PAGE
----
Chapter 3: Blocking and Non-blocking IO

Much of the discussion about Node.JS is centered around its capabilities to handle a lot of concurrency. In simple terms, Node is a framework that offers developers a powerful way to design networking applications that will perform really well in comparison to other mainstream solutions, provided that they understand the tradeoffs and what makes Node programs perform well.

With great power comes great responsibility

Node introduces a complexity to JavaScript that you’re probably not really used to managing much in the browser: shared-state concurrency. As a matter of fact, this complexity is also inexistent in traditional models for making web applications like Apache and mod_php or Nginx and FastCGI.

In less technical terms, in Node you have to be careful about how your callbacks modify the variables around them (state) that are currently in memory. Thus, you need to be especially careful about how you handle errors that can potentially alter this state in unexpected ways and potentially render the entire process unusable.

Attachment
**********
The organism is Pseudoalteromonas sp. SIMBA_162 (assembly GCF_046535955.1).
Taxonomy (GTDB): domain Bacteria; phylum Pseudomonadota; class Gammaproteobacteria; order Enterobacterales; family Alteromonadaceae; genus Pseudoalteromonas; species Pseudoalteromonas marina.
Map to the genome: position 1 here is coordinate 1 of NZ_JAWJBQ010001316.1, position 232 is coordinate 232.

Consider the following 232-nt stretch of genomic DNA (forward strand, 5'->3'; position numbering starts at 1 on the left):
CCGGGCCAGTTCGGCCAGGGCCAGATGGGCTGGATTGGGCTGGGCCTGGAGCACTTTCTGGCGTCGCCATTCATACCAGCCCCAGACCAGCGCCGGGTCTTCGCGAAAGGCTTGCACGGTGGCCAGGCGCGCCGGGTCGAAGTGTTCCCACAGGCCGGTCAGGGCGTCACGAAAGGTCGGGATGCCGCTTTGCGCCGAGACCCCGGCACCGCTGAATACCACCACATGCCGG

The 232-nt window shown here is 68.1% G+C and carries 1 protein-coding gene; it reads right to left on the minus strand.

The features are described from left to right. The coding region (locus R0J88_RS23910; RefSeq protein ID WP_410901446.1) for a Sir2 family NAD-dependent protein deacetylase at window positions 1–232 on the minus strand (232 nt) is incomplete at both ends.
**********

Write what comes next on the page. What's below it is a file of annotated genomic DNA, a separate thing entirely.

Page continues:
To fully understand this, imagine the following function, which gets executed every time the user makes a request to the URL /books. Imagine also that the “state” is a collection of books that you’ll ultimately use to return an HTML list of books.

var books = [

    ‘Metamorphosis’

  , ‘Crime and punishment’

];

function serveBooks () {

  // I’m going to serve some HTML to the client

  var html = ‘<b>’ + books.join(‘</b><br><b>’) ...

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